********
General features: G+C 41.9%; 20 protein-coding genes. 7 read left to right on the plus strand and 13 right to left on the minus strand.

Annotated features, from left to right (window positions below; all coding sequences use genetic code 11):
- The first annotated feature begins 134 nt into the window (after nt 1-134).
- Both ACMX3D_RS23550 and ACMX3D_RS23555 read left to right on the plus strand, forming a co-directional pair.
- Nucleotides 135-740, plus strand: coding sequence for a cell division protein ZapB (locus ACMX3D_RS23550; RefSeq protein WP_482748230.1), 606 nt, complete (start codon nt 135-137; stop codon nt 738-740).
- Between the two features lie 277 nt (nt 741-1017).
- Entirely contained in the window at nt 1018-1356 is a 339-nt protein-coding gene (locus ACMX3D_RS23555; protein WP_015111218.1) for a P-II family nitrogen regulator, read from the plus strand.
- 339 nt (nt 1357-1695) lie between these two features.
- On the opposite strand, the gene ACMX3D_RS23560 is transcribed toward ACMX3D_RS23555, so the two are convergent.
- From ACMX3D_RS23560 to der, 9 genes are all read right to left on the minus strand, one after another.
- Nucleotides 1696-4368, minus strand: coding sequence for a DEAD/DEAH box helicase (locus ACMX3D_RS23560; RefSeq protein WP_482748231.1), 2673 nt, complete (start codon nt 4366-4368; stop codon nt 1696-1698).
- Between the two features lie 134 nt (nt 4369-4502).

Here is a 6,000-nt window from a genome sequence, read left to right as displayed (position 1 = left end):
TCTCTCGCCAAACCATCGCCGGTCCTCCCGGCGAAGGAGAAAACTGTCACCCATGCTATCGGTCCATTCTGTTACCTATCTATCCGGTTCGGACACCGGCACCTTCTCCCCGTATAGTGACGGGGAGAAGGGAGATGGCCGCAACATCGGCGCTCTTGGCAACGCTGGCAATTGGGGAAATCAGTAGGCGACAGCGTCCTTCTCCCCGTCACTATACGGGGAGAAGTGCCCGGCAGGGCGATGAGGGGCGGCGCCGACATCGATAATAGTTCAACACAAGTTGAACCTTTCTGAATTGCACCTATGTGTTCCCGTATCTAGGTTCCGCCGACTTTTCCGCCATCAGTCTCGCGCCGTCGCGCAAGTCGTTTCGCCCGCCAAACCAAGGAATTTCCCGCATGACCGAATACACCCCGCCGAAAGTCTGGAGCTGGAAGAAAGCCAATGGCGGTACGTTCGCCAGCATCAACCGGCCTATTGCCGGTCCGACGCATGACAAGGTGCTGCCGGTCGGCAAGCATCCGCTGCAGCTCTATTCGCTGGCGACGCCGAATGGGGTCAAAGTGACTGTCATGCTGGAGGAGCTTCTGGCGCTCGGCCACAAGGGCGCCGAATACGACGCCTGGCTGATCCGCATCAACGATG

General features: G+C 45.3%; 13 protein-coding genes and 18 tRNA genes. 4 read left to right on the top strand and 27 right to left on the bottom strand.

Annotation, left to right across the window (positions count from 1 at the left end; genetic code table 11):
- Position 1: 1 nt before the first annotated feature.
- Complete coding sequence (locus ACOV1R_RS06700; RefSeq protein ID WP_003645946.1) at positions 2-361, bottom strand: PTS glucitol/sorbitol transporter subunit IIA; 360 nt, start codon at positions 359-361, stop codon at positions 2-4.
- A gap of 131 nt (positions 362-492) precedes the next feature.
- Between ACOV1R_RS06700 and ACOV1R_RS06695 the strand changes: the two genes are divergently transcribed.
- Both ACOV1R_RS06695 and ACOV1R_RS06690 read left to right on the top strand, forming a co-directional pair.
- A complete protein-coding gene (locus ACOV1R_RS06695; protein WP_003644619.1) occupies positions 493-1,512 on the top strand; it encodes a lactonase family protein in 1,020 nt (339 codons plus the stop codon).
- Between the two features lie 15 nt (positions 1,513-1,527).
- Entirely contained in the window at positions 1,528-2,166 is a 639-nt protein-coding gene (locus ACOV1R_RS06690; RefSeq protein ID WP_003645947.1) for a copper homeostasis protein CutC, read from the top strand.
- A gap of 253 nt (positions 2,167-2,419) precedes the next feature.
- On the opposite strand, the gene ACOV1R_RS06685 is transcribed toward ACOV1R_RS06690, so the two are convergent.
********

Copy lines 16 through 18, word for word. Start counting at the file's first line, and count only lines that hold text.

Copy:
Annotation, left to right across the window (positions count from 1 at the left end; genetic code table 11):
- Position 1: 1 nt before the first annotated feature.
- Complete coding sequence (locus ACOV1R_RS06700; RefSeq protein ID WP_003645946.1) at positions 2-361, bottom strand: PTS glucitol/sorbitol transporter subunit IIA; 360 nt, start codon at positions 359-361, stop codon at positions 2-4.